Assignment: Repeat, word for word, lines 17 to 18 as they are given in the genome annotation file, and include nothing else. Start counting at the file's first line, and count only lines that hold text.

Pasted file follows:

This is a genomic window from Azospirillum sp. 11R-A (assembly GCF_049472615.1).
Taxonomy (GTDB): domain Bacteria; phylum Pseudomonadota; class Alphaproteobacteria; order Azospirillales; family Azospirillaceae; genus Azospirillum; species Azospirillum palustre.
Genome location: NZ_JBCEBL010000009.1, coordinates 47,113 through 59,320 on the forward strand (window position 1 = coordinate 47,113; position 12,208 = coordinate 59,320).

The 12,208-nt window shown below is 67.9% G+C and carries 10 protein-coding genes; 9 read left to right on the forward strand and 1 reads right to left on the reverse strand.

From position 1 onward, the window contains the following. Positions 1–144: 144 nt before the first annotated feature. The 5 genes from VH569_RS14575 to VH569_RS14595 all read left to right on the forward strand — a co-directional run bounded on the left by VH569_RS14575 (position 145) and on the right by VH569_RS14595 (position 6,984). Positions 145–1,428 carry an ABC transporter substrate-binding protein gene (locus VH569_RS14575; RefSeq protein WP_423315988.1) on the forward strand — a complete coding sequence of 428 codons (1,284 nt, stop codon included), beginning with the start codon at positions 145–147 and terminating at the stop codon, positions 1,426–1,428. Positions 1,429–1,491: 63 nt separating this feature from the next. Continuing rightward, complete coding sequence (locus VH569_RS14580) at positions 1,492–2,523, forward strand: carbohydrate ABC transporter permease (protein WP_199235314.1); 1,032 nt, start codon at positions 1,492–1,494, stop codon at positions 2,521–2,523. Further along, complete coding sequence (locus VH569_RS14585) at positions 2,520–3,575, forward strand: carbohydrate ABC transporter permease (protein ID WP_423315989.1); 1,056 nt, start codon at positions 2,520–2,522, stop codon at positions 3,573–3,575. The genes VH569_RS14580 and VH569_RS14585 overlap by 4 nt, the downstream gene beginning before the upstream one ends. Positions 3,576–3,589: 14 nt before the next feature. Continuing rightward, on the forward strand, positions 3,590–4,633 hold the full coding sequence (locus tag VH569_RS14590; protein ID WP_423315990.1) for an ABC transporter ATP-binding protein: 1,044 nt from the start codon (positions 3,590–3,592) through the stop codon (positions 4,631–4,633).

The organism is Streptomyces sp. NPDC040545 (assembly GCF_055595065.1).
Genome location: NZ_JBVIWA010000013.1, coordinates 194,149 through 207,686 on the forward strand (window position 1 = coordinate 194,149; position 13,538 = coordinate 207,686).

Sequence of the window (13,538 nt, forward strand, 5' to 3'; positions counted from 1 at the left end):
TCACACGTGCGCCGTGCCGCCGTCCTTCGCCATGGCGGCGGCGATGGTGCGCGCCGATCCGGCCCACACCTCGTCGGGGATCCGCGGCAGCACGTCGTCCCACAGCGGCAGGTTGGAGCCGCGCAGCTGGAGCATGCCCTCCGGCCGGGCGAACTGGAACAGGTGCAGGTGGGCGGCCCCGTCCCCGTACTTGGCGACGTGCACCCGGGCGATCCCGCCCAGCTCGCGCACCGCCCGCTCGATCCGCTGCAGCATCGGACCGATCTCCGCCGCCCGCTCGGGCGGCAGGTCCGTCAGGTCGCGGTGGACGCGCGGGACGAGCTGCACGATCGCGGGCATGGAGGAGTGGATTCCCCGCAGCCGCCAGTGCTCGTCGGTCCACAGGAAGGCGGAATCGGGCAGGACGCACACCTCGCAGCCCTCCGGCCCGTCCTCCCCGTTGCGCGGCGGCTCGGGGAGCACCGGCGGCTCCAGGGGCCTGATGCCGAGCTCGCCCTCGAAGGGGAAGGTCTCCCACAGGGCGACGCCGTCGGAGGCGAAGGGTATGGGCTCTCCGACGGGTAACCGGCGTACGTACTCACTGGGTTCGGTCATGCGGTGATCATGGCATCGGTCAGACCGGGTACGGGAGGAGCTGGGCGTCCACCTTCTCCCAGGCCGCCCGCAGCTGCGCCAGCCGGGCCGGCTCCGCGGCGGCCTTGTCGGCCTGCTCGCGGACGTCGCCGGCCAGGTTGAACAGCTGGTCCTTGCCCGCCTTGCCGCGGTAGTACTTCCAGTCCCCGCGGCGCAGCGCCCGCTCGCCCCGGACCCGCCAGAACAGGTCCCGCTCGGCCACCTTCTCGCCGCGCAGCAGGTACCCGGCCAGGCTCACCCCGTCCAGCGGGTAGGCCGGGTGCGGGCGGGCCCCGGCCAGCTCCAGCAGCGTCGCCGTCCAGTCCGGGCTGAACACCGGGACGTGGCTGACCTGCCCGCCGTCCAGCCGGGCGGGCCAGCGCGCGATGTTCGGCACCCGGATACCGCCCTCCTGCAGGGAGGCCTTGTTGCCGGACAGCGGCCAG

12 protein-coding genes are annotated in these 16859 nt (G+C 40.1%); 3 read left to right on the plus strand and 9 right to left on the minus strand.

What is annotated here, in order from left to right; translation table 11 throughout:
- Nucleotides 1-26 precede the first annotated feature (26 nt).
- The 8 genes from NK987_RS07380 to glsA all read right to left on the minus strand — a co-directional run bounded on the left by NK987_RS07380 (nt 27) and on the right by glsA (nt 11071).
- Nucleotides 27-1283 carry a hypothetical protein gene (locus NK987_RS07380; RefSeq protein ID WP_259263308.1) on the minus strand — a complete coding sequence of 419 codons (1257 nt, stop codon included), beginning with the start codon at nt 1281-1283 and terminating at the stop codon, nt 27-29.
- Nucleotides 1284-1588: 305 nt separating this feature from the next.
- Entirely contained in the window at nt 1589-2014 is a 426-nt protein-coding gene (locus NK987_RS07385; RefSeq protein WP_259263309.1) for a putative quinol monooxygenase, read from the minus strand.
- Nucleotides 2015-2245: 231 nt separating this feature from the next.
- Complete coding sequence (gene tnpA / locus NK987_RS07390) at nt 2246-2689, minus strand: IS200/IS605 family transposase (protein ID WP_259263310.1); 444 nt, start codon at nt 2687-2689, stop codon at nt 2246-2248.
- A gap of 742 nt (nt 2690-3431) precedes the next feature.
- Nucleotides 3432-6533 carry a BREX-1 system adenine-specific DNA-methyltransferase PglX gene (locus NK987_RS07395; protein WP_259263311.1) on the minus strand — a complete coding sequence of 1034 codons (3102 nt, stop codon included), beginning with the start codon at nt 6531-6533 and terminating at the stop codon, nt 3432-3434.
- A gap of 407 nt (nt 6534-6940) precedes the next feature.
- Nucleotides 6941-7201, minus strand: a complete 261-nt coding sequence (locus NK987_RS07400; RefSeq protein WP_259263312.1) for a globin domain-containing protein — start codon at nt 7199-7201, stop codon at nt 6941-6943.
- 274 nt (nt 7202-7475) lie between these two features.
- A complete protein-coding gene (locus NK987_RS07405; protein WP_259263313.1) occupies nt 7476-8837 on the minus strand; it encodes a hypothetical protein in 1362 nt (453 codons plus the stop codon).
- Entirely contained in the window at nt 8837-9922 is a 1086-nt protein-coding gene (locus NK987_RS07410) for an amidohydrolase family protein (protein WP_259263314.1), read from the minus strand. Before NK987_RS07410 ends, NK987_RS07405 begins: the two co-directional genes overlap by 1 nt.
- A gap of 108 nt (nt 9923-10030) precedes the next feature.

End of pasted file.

- Nucleotides 2015-2245: 231 nt separating this feature from the next.
- Complete coding sequence (gene tnpA / locus NK987_RS07390) at nt 2246-2689, minus strand: IS200/IS605 family transposase (protein ID WP_259263310.1); 444 nt, start codon at nt 2687-2689, stop codon at nt 2246-2248.